Forum Thread: What type of gamer are you?

What type of gamer are you?

I consider myself a casual binge gamer. Wth, right?

I consider gaming a habit forming activity. I try to stay away from that type of activities as much as I can. However, once in a while I'll get my hands on a title that I just can't resist playing (CoD2, CoD5, MW2, Red Orchestra, Forze, some NFS, etc) and it begins. Sleepless nights, hours in front of monitor/tv etc etc. Once I'm bored or done with the game, I try avoid gaming as much as possible, sometimes even for months. Then I get another title I like and it all starts again...

What about you? Casual? Hard core? Somewhere in the middle?

8 Responses

I think there are 2 of ways to classify a gamer in terms of casual/hardcore.

1. Casual/Hardcore in terms of hours spent  weekly. I would classify a casual gamer as someone who might play less than an hour every day. The type of game doesn't matter, just the time accumulated. If you spend hours gaming, be it a flash game, facebook game, console game, etc.. it is still time taken from anything else you could do. Casual would mean that your gaming time affects your daily life very little and doesn't cause conflict by overtaking other activities. People who play more than one hour a day and several on the weekend would the the hardcore gamers. Again, the type of game doesn't matter, but the time spent now is more critical. I think these type of gamers set aside gaming and consider it a critical item in their day, something that they consider not that easy to cancel for any reason. Your friend calls you to go out drinking? Sorry buddy, I'm in the middle of an epic two hour battle in Plant vs Zombies. Things like that would make you hardcore.

2. Casual/Harcore in terms of how a person immerses themselves in their games. Do you buy guides, look at gaming websites for specific titles, browse the forums for information and talk? All that research into your hobby makes you a hardcore gamer, where the game itself is not enough, you need more. Hardcore gamers are more strategic, they look up recepies, maps, tricks, examples, etc.. and enjoy this as much as playing the game itself. If you're a gamer that just plays games and never cared to look at any sites with information of your favorite game, then you're casual. The game in front of is enough, there is no more curiosity than what's sitting in front of you.

I don't think you can classify a person casual/hardcore by subject matter. Someone might be a casual street fighter 4 player, a person who doesn't memorize combos but doesn't mash buttons endlessly either, and plays for half an hr a day to get his fix. This gamer can be dwarfed by time and knowledge of a real dedicated farmville player in comparison. There are casual and hardcore sports fans. They exists for RPGs too. RPGs, considered to be hardcore, can be casual too, like the Mario RPG series. So even in the same genre there can be casual and hardcore players, but the only way to tell is by the amount of time and fervor a player has for the games they like to play.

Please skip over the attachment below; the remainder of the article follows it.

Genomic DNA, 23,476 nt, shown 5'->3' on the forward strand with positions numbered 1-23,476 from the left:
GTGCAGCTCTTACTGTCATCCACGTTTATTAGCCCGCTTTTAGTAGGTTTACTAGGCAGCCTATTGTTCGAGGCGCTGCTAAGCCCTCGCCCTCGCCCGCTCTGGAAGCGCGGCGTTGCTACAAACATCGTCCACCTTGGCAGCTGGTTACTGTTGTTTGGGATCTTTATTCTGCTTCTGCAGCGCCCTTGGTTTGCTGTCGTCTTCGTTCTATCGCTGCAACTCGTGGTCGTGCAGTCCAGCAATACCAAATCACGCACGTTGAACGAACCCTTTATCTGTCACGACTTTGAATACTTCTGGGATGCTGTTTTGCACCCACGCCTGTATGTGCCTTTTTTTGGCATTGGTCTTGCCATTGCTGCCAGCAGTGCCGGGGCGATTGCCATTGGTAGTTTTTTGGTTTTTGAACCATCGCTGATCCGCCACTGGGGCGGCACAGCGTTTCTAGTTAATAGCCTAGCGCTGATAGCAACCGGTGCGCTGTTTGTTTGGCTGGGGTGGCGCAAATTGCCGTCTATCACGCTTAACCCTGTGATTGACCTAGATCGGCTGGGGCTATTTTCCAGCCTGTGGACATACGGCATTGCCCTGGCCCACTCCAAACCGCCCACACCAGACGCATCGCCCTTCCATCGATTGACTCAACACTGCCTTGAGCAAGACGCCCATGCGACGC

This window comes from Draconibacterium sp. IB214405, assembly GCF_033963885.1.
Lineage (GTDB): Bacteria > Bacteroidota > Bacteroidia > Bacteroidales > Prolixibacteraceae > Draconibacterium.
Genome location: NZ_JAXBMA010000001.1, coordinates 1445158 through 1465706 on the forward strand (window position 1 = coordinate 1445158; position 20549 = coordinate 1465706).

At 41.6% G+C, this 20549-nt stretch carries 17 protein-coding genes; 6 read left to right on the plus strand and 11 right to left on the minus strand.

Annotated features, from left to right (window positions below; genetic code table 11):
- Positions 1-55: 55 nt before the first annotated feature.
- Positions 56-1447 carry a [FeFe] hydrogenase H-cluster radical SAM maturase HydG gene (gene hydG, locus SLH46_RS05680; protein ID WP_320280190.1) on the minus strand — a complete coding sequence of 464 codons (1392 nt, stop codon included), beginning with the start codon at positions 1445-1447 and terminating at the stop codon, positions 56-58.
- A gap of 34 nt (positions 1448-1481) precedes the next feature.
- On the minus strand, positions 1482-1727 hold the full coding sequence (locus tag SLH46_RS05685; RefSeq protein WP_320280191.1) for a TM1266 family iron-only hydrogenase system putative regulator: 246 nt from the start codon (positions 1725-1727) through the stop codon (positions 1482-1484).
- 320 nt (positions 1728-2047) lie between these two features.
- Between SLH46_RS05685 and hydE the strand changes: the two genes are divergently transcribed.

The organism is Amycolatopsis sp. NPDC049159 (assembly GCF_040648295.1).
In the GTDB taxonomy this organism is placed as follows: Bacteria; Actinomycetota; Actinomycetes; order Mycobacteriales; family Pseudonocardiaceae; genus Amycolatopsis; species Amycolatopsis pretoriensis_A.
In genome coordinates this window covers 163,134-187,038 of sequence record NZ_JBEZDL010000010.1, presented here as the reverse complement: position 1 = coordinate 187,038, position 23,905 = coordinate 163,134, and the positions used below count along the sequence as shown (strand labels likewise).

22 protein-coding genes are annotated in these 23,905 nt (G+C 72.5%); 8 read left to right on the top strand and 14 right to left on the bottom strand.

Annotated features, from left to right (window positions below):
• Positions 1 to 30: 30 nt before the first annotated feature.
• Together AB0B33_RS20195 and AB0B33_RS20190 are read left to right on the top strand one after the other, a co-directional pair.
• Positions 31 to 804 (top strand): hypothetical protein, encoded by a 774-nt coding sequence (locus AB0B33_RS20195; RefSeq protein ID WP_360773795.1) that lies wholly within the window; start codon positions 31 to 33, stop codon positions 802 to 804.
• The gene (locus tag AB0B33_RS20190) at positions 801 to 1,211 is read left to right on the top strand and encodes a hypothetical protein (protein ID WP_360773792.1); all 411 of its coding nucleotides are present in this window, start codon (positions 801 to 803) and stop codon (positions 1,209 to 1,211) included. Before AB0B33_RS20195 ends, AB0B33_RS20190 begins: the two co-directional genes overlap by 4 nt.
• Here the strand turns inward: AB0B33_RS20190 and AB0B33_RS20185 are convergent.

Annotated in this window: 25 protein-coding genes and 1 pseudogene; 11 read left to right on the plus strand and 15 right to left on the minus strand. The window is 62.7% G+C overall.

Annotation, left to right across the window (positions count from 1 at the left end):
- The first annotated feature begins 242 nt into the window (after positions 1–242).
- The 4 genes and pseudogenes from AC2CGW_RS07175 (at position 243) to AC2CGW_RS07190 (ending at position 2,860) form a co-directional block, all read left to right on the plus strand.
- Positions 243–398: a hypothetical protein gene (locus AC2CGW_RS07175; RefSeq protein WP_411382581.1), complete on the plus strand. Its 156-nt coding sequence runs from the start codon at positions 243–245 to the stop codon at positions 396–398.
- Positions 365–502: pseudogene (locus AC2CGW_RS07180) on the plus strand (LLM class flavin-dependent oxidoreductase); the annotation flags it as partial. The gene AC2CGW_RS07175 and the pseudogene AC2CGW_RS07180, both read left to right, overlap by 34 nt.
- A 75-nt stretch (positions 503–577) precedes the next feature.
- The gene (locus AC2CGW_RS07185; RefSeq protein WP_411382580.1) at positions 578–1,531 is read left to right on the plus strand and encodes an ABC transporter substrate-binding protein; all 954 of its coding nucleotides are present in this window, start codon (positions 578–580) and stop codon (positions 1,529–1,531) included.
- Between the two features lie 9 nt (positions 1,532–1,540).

Personally I consider myself to be on some soft of gaming cycle. When certain games are released, I might dive heavily into them, both in time and in the information gathered. So for example, when a game I like is released, the playing time for that month might average to around 10-15 hrs a week. This is as much as I can play a week without skipping on my responsibilities or neglecting my wife. Sometimes I mix them. I'm playing Alan Wake right now every other day with my wife sitting beside me, treating it like we're watching a horror film and having a lot of funny banter all throughout.

But there are periods where nothing out there interests me. In these times, my play time could go down to just 2-4 hrs a week. It happened a lot in 2009, a very dissapointing year because of the lack of quality releases.

Right now, I would say I'm hardcore, but I'd rather not tie myself down to a genre because my interests vary. I have female coworkers in their 50's at work that are fanatic about bookworm and puzzle pirates. Their knowledge and entusiasm would mark them in the hardcore category, in their own unique way.

Your habits seem healthy MK, we all go through those cycles. It's when you have withdrawals because you don't have any games to play that would put you in hardcore.

One more thing to add: Why is it that no one gives it a second though when someone says "I'm going fishing all day", but when you say " I'm going to play games all day", they don't give the same type of approval, even if both are hobbies to be done leasurely in your spare time.

Because no one goes fishing every single day.

And forgets to eat because they're so into the fishing.

;_; lol. I meant on weekends, like Saturday fishing trips. Because you can't fish or game all day on workdays unless you *cough* call in sick.

and forgetting to eat is simply Darwin's way of weeding out the weak ones. This is a positive.

LOL

Dunno about others, but sometimes I choose not to eat...

To add to reasons why no one thinks gaming is the same as fishing:

5 reasons it's not cool to admit you're a gamer from Cracked.

Here's the summary:

  1. Can't shake the "lonely, anti-social virgin" stereotype. (2/3 of online gamers are women, except you'd never know it because they stay far far away or use male pseudonyms so they don't have to put up with 13 year old male hormones.)